Unstable Raptor Lake CPUs on the rise, Intel analyzes the issue

The 13th and 14th generation Core processors' problems with instability in games aren't over

We recently reported on Intel Raptor Lake processors stability issues in games. Reports of crashes often accompanied by misleading messages about lack of video memory don’t seem to be subsiding, but rather multiplying, as do the number of games in which these problems are reported. Intel has not yet taken an official position on the matter, but is analyzing the problem. It is perhaps the biggest such issue with Intel processors in recent times.

Problems in games with 13th and 14th generation Intel Core processors, especially the higher-end K-series models, have been reported in various Unreal Engine-based games, with reports of The Finals, Battlefield 2042, Remnant 2, Lords of the Fallen, Hogwarts Legacy, Farworld, Horizon, Overwatch 2, Lies of P. and probably other titles, as the problem seems to surface when using shader decompression libraries that may be present in a large number of games.

A new reports of apparently the same problem has surfaced with Tekken 8. As with previous games, the game often crashes with a “not enough video memory” error message, but this is only occurring with 13th and 14th generation Intel processors for now. However, this error message is apparently just a manifestation of the fact that the CPU is causing errors in the game, even though the problems ultimately present themselves as a video card problem after snowballing. This is the same symptom seen in previous reports with Raptor Lake processor instability in games, so Tekken 8 is likely a continuation of the same issu.

Read more: Raptor Lake is unstable in games. Too high clock speeds or PL2

It seems that these are not completely isolated errors. On Twitter, Sebastian Castellanos pointed out that quite a few buyers are citing this issue in Twitter reviews. At the same time, they often state that they didn’t experience the problem at the beginning and that game instability or system crashes only started to manifest themselves after a few months. According to reports from South Korea, Tekken 8’s problems have also reportedly led to a significant number of RMAs and refunds.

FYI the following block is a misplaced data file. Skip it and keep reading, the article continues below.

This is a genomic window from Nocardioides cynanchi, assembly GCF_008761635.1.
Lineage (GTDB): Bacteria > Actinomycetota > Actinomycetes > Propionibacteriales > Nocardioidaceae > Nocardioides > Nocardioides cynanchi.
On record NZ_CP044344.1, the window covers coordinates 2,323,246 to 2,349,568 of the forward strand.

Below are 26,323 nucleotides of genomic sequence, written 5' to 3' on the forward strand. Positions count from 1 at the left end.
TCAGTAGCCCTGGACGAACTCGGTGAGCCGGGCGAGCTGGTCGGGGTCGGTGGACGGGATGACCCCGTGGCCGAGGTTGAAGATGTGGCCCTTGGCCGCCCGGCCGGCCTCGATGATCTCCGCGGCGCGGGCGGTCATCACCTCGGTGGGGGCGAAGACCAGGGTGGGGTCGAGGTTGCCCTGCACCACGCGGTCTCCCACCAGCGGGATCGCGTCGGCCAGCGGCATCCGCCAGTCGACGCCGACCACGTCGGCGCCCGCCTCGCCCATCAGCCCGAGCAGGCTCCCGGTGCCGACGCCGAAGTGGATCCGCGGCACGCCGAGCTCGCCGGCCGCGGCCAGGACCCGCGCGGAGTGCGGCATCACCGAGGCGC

Is the problem just motherboards not respecting power limits?

So far, there are two possible explanations of this problem. First, it may be due to Intel allowing (if not even a tacitly recommending) board manufacturers to relax power limits on processors, which are not enforced and considered merely recommendations on the Intel platforma. Games may supposedly be crashing when processors run at boosted power limits like this, which they apparently cannot handle – although it is generally expected that they do. Simply unlocking power and leaving the standard boost behavior do its thing was not expected to lead to instability, but perhaps that was a wrong preconception.

In such a case, the blame would still lie with Intel, which allows this way of operating the boards (while AMD does not). It can be said that the very way Intel considers the limits to only be recommendations guarantees that they will be exceeded by motherboards. Competitive pressure will lead board manufacturers to start pushing higher to see who can get more performance out of the CPU by unlocking the limits. This increases the risk of instability.

The developers of the games and the Oodle library in which the crashes occurred (but which may not be the only affected software) therefore recommended disabling all similar OC modes introduced by motherboards, setting all the recommended power limits in the BIOS (UEFI), and possibly underclocking the processor by reducing the clock speed by a few hundred MHz.

The looming threat of chip degradation